Will Camden Yards Remain a Homer-Friendly Stadium?

Oriole Park at Camden Yards has long had a reputation as a home-run friendly stadium. The ballpark’s accommodating nature toward hitters has served as one explanation for why free-agent pitchers avoid Baltimore. Consider Zachary Silver’s words in his MLB.com article about the O’s changes to the distance and height of Camden Yards’ left-field wall: “A large factor for the Orioles in rolling out these changes is the sense they get from free agent pitchers who tend to recoil at calling such a homer-happy ballpark their home.”

Will Camden Yards remain a homer-friendly stadium in the future? The honest answer is that it’s far too soon to tell; however, that doesn’t mean there aren’t some interesting indications already.

Baseball Savant‘s Park Factors uses Statcast data to determine which ballparks are best and worst for hitters in various categories. Given the importance of sample-sizes, three-year rolling averages are more informative than annual totals, which can fluctuate wildly. With these disclaimers in place, let’s take a look at Camden Yards.

The “Ballpark That Forever Changed Baseball” has routinely rated at or near the top as the most homer-friendly spot in baseball as rated by Home Run Park Factor. It topped the charts in 2008, 2015, and again last season as illustrated in the graph below, which details Ballpark Savant Home Run Park Factor data from 2008 through 2022.

Camden Yards’ plummeting Home Run Park Factor thus far in 2022 is hard to miss. Again, single-year totals – much less half-year totals – can fluctuate wildly and therefore have little explanatory value. To illustrate this point, consider that left-handed hitters have a lower Home Run Park Factor at Camden Yards so far in 2022 (70) than do right-handed hitters (80) despite the changes to the left-field wall.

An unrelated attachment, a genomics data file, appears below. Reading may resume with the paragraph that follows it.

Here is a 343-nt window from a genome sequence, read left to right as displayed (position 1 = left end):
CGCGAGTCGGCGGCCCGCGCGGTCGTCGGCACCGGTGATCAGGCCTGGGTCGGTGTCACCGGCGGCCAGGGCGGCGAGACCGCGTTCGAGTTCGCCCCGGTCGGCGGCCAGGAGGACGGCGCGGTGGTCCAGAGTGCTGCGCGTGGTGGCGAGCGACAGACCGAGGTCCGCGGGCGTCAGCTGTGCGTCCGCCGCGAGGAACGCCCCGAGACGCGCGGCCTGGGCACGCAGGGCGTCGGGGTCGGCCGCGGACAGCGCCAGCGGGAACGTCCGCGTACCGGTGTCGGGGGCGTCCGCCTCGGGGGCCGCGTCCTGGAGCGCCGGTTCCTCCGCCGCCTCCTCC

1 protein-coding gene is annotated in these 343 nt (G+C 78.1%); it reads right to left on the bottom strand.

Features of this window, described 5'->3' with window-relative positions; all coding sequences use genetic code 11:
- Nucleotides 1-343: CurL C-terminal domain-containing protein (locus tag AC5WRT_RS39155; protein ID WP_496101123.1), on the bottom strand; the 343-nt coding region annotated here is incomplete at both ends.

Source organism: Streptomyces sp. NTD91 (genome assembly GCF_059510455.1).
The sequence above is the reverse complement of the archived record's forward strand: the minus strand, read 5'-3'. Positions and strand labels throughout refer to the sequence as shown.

Nevertheless, it is interesting to consider Camden Yards in comparison to the other ballparks ranked lowest (i.e. least friendly) for Home Run Park Factor in 2022. The graph below provides the HR Park Factor since 2008 for the ballparks of four of the five teams currently rated lowest in the category: the O’s, Kansas City Royals, Oakland A’s, and San Francisco Giants.

Notice that all of the teams besides the Orioles have consistently rated in the lower half of baseball for HR Park Factor with the San Francisco Giants being the most consistent. The place that Barry Bonds called home for 15 years is not home-run friendly (the Giants ranked last for HR Park Factor by their three-year rolling average in 2003).

Now, consider the Orioles in comparison to the Arizona Diamondbacks, the other team currently rated in the bottom five for HR Park Factor. Chase Field, home of the Diamondbacks, was all over the place in the rankings between 2008 and 2017 as the graph below illustrates. However, its ranking fell to the lower half of baseball and has continued moving lower since 2018. That also happens to be the season that the team installed a humidor to make the baseball heavier.

Correlation doesn’t prove causation, but the three-year average for HR Park Factor at Chase Field provides a compelling data point. It will be interesting to see the numbers for Oriole Park at Camden Yards in a couple of more years.

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Let’s Talk About That 10-Game Orioles Win Streak

The Baltimore Orioles‘ 10-game win streak ended on Friday with a one-run loss to the Tampa Bay Rays. Half of their wins during the streak came in one-run games, so they were bound to not have one go their way.

Now that the win streak is over, let’s put it in context for all O’s seasons.